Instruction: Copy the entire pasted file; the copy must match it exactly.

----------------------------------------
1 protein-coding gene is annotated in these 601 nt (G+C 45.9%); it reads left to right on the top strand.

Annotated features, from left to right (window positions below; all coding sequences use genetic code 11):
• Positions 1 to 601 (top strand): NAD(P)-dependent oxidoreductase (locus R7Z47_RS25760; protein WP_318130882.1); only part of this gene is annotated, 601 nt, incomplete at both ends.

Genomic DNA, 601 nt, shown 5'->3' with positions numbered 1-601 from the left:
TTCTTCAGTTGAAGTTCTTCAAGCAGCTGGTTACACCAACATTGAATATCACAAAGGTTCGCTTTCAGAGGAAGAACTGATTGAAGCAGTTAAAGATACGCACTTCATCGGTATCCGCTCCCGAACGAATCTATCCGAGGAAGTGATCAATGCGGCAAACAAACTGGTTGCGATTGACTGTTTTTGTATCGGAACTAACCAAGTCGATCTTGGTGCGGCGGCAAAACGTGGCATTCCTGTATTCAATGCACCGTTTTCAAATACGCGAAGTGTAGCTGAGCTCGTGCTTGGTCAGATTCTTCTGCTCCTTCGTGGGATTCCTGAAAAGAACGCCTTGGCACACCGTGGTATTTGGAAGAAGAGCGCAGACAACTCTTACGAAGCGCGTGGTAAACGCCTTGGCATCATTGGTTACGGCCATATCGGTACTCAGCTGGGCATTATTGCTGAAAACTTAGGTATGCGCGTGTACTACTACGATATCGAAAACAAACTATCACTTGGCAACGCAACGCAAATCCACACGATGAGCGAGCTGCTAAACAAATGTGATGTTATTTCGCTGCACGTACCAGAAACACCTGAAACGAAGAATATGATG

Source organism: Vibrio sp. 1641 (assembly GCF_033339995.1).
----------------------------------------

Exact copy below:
1 protein-coding gene is annotated in these 601 nt (G+C 45.9%); it reads left to right on the top strand.

Annotated features, from left to right (window positions below; all coding sequences use genetic code 11):
• Positions 1 to 601 (top strand): NAD(P)-dependent oxidoreductase (locus R7Z47_RS25760; protein WP_318130882.1); only part of this gene is annotated, 601 nt, incomplete at both ends.

Genomic DNA, 601 nt, shown 5'->3' with positions numbered 1-601 from the left:
TTCTTCAGTTGAAGTTCTTCAAGCAGCTGGTTACACCAACATTGAATATCACAAAGGTTCGCTTTCAGAGGAAGAACTGATTGAAGCAGTTAAAGATACGCACTTCATCGGTATCCGCTCCCGAACGAATCTATCCGAGGAAGTGATCAATGCGGCAAACAAACTGGTTGCGATTGACTGTTTTTGTATCGGAACTAACCAAGTCGATCTTGGTGCGGCGGCAAAACGTGGCATTCCTGTATTCAATGCACCGTTTTCAAATACGCGAAGTGTAGCTGAGCTCGTGCTTGGTCAGATTCTTCTGCTCCTTCGTGGGATTCCTGAAAAGAACGCCTTGGCACACCGTGGTATTTGGAAGAAGAGCGCAGACAACTCTTACGAAGCGCGTGGTAAACGCCTTGGCATCATTGGTTACGGCCATATCGGTACTCAGCTGGGCATTATTGCTGAAAACTTAGGTATGCGCGTGTACTACTACGATATCGAAAACAAACTATCACTTGGCAACGCAACGCAAATCCACACGATGAGCGAGCTGCTAAACAAATGTGATGTTATTTCGCTGCACGTACCAGAAACACCTGAAACGAAGAATATGATG

Source organism: Vibrio sp. 1641 (assembly GCF_033339995.1).